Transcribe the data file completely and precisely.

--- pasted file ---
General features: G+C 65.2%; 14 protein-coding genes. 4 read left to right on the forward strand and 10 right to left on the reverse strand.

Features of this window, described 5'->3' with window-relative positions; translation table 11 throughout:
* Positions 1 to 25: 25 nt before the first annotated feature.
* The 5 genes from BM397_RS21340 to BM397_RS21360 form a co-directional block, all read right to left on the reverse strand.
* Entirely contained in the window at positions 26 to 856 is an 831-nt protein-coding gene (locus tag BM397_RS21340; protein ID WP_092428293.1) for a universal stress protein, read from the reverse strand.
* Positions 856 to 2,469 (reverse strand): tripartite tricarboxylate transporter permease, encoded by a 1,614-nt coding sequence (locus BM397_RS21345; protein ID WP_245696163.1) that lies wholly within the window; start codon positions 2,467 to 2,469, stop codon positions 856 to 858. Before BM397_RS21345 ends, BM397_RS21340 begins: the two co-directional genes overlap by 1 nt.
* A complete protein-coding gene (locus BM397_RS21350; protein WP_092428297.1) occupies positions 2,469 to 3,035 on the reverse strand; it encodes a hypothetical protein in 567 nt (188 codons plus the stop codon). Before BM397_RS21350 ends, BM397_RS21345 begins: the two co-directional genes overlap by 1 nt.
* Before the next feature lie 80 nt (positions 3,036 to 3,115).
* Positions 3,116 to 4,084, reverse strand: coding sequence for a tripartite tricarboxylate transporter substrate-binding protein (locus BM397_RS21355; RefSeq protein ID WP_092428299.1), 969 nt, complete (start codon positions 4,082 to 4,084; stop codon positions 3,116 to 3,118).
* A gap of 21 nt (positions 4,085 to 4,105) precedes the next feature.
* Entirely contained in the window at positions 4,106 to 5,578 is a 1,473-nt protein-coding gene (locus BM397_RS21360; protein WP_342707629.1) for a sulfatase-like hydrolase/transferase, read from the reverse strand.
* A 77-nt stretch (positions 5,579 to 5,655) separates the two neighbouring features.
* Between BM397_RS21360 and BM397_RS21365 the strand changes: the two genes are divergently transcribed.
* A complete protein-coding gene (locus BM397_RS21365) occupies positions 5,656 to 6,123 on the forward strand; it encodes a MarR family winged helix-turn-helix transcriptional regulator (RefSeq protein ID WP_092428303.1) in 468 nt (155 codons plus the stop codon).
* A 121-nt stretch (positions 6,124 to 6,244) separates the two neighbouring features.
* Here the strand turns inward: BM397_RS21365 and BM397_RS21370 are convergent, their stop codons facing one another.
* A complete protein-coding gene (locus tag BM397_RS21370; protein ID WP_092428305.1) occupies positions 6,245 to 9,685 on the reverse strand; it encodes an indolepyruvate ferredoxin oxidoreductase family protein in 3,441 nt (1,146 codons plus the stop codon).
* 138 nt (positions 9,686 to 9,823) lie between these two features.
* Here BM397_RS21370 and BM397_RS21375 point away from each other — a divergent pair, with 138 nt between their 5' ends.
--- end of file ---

General features: G+C 65.2%; 14 protein-coding genes. 4 read left to right on the forward strand and 10 right to left on the reverse strand.

Features of this window, described 5'->3' with window-relative positions; translation table 11 throughout:
* Positions 1 to 25: 25 nt before the first annotated feature.
* The 5 genes from BM397_RS21340 to BM397_RS21360 form a co-directional block, all read right to left on the reverse strand.
* Entirely contained in the window at positions 26 to 856 is an 831-nt protein-coding gene (locus tag BM397_RS21340; protein ID WP_092428293.1) for a universal stress protein, read from the reverse strand.
* Positions 856 to 2,469 (reverse strand): tripartite tricarboxylate transporter permease, encoded by a 1,614-nt coding sequence (locus BM397_RS21345; protein ID WP_245696163.1) that lies wholly within the window; start codon positions 2,467 to 2,469, stop codon positions 856 to 858. Before BM397_RS21345 ends, BM397_RS21340 begins: the two co-directional genes overlap by 1 nt.
* A complete protein-coding gene (locus BM397_RS21350; protein WP_092428297.1) occupies positions 2,469 to 3,035 on the reverse strand; it encodes a hypothetical protein in 567 nt (188 codons plus the stop codon). Before BM397_RS21350 ends, BM397_RS21345 begins: the two co-directional genes overlap by 1 nt.
* Before the next feature lie 80 nt (positions 3,036 to 3,115).
* Positions 3,116 to 4,084, reverse strand: coding sequence for a tripartite tricarboxylate transporter substrate-binding protein (locus BM397_RS21355; RefSeq protein ID WP_092428299.1), 969 nt, complete (start codon positions 4,082 to 4,084; stop codon positions 3,116 to 3,118).
* A gap of 21 nt (positions 4,085 to 4,105) precedes the next feature.
* Entirely contained in the window at positions 4,106 to 5,578 is a 1,473-nt protein-coding gene (locus BM397_RS21360; protein WP_342707629.1) for a sulfatase-like hydrolase/transferase, read from the reverse strand.
* A 77-nt stretch (positions 5,579 to 5,655) separates the two neighbouring features.
* Between BM397_RS21360 and BM397_RS21365 the strand changes: the two genes are divergently transcribed.
* A complete protein-coding gene (locus BM397_RS21365) occupies positions 5,656 to 6,123 on the forward strand; it encodes a MarR family winged helix-turn-helix transcriptional regulator (RefSeq protein ID WP_092428303.1) in 468 nt (155 codons plus the stop codon).
* A 121-nt stretch (positions 6,124 to 6,244) separates the two neighbouring features.
* Here the strand turns inward: BM397_RS21365 and BM397_RS21370 are convergent, their stop codons facing one another.
* A complete protein-coding gene (locus tag BM397_RS21370; protein ID WP_092428305.1) occupies positions 6,245 to 9,685 on the reverse strand; it encodes an indolepyruvate ferredoxin oxidoreductase family protein in 3,441 nt (1,146 codons plus the stop codon).
* 138 nt (positions 9,686 to 9,823) lie between these two features.
* Here BM397_RS21370 and BM397_RS21375 point away from each other — a divergent pair, with 138 nt between their 5' ends.